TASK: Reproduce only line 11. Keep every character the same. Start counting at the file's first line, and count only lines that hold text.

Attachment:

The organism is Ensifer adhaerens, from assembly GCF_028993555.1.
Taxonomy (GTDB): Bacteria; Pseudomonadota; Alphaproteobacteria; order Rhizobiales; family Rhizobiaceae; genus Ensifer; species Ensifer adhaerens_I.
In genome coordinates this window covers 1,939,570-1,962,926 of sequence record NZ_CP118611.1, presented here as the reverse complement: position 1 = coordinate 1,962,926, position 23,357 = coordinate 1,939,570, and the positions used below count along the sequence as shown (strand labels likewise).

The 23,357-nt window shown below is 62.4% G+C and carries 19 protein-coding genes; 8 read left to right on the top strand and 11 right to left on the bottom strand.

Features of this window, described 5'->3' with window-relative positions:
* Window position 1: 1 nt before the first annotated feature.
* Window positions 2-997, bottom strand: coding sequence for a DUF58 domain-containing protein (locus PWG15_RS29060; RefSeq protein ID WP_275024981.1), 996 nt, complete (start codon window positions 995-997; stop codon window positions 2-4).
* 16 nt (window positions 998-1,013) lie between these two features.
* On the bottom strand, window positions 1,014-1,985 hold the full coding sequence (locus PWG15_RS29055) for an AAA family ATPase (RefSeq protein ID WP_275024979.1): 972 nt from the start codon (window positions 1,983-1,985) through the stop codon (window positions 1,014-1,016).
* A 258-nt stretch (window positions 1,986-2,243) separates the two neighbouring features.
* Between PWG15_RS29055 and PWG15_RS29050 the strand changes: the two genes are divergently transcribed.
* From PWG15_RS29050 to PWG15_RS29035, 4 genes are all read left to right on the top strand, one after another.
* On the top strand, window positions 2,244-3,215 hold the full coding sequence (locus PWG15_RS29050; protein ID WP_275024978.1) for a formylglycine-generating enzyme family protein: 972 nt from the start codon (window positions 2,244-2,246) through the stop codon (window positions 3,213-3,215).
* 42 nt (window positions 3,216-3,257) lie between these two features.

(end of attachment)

* Between PWG15_RS29055 and PWG15_RS29050 the strand changes: the two genes are divergently transcribed.